While screening strategies account for the largest amount of responsible investing assets, integrated ESG, impact, and thematic investing strategies are also experiencing significant inflows, with compound annual growth rates of 30%, 92% and 34%, respectively. 4


There are a few different ways family offices can integrate responsible investing into their overall portfolio construction:


  • Overlay: A family office assesses its goals and values alignment, and then overlays responsible investing across all the assets and investments within the portfolio.
  • Sleeve: A family office takes a sleeve of impact investments – essentially a sub-account that’s traded separately – and adds it to the overall portfolio.
  • Carveout: A portion of a family office’s portfolio can be carved out and used specifically for a separate, value-aligned portfolio.


The overlay method has traditionally been the most popular among family offices, but many are moving to the carveout option once they become more familiar with responsible investing.


Getting started


Here are some initial steps family offices can take when they’re ready to commit to responsible investing:  


Align values and goals
First and foremost, families must communicate with each other to ensure their values are aligned for multi-generational wealth sustainability, and to identify the areas of responsible investing to support. These are often longer-term commitments, so families need to make sure all family members agree on the specific themes and investments they decide to embrace.


It’s also important to increase awareness of the different types of responsible investing approaches and which solutions best align with areas of importance to the family. Networking with other family offices, or peers who have previously implemented responsible investing, can also provide valuable insights into best practices.


“It’s taking that first step and connecting to a peer community or with your advisors around different strategies,” says Hayes. “Those actions are a great start to getting an education around how responsible investing works and the initial steps necessary to create a portfolio that matches your values.”


Get expert advice
Finally, it’s important that family offices connect with advisors who understand the various responsible investing strategies and know how to develop a portfolio that’s best aligned with a family’s values and objectives.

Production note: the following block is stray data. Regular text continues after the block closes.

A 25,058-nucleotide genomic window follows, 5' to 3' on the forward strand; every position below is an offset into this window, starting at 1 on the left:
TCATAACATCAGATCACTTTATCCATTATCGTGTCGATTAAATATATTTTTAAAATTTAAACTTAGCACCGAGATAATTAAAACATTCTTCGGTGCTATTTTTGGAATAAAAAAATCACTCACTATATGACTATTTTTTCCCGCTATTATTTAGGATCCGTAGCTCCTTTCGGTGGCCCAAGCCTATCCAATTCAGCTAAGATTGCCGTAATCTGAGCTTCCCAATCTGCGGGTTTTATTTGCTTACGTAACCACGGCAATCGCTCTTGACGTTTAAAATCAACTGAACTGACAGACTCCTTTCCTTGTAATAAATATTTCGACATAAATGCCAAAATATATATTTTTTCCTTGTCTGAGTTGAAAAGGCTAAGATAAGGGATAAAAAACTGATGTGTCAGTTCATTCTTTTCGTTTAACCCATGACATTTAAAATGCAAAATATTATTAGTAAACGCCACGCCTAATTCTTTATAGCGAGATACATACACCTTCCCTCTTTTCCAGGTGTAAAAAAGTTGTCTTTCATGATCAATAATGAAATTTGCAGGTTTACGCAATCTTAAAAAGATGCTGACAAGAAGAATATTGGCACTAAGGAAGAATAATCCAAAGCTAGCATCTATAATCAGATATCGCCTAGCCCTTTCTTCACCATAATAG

“Sometimes when clients are in the initial stages of their journey in responsible investing, it can seem like an area that's difficult to approach, with specific and often confusing terminology,” says Colton Grant. “I would encourage investors contemplating those first steps to review the significant resources available to support them in that process, including the education that trusted advisors can provide. While later stages in the responsible investing journey may have greater investment dollars associated with them, the first step on an investor’s journey is the critical one.”



1 US Forum for Sustainable & Responsible Investment 2020 Report on US Sustainable and Impact Investing Trend.

2 Survey was conducted online by The Harris Poll from March 1 – March 31, 2021. A total of 661 interviews were conducted among U.S. adults age 18 and older with investable assets of at least $5 million. All respondents (not only those who met the qualifying criteria) were weighted to ensure that relevant demographic characteristics of the sample matched those of the U.S. general population.

3  ESG and Financial Performance: Uncovering the Relationship by Aggregating Evidence from 1,000 Plus Studies Published between 2015-2020, NYU Stern Center for Sustainable Business and Rockefeller Asset Management, February 2021.

4 2018 Global Sustainable Investment Review.